Pump it up – Using high-efficiency electric heat pumps instead of gas for residential heating needs in California could cut GHGs significantly, according to a new NRDC analysis just published in the Electricity Journal. It found that over a full year of use, electric heat pumps cause significantly lower emissions than either gas or electric resistance technologies. Switching to a heat pump water heaters could reduce emissions 50-70% per household annually, depending on the efficiency of the gas technology they replace. Similarly, switching from a gas furnace to a high-efficiency air-source space heating heat pump could reduce emissions 46-54% annually per household.

Another lawsuit – A Quebec environmental group is taking legal action against the Canadian federal government, arguing that Ottawa’s failure to act on climate change violates the rights of 3.5 million young people in the province. Environnement Jeunesse filed an application for authorisation of the class action suit in the Quebec Superior Court on Monday, the first legal climate change initiative against the federal government in Canada. The suit cites both the Canadian Charter of Rights and Freedoms and the Quebec Charter of Human Rights and Freedoms in arguing that Ottawa has demonstrated “gross negligence” for 25 years in failing to protect young people against the effects of climate change. (The Globe and Mail)

Ask the experts – The Canadian federal government is turning to a long-time environmental activist and the CEO of the country’s largest community credit union as it seeks advice on how to reach its climate change targets, particularly in the transportation and buildings sectors. The newly named panel chairs are Steven Guilbeault, co-founder of Equiterre, a Quebec-based non-profit that promotes sustainable agriculture and solutions to environmental degradation, and Tamara Vrooman, president and CEO of Vancity, a member-owned financial cooperative. Finance Minister Bill Morneau announced the establishment of the panel in his fall economic update on Wednesday. Its mandate has not yet been fully defined, said Guilbeault. (CBC)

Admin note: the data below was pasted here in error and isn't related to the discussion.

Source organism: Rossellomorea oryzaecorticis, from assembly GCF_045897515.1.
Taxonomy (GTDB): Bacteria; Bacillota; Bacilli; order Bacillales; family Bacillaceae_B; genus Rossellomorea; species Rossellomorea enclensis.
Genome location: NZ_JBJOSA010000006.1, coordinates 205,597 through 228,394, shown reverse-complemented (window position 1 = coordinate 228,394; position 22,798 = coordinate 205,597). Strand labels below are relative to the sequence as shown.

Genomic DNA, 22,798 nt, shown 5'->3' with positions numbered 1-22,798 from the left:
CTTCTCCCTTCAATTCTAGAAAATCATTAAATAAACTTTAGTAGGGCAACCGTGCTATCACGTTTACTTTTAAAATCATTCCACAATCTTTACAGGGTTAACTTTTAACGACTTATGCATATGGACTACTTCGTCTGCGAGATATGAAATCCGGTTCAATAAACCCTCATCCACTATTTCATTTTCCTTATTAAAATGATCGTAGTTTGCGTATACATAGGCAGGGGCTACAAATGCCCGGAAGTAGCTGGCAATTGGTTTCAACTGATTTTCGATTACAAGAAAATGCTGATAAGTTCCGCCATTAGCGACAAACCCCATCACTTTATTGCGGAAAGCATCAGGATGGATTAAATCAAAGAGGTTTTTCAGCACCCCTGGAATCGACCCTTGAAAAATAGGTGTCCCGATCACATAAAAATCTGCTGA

It’s fine – US President Donald Trump said on Monday he had read parts of a the US government report released Friday that projected that climate change will cost the country’s economy billions of dollars by the end of the century, but he does not believe the economic impacts will be devastating. “I’ve seen it, I’ve read some of it, and it’s fine,” he told reporters at the White House. Asked about severe economic impacts, he said, “I don’t believe it.” (Reuters)

And finally… Blotting out the sun is cheaper than you think – Cooling the Earth by injecting sun-blocking particles into the stratosphere could be “remarkably inexpensive”, according to the most detailed engineering analysis to date. The fear of a rogue nation or military force unilaterally taking control of the global climate is unfounded, the researchers added, as the many thousands of high-altitude flights needed to affect global temperatures could not escape detection. The new research estimated the technology costs of putting millions of tonnes of sulphate particles high into the atmosphere would be $2-2.5 billion per year. This form of geoengineering mimics major volcanic eruptions, which have significantly reduced global temperatures in the past, though some worry it will carry unintended consequences such as droughts or damage to crops. (The Guardian)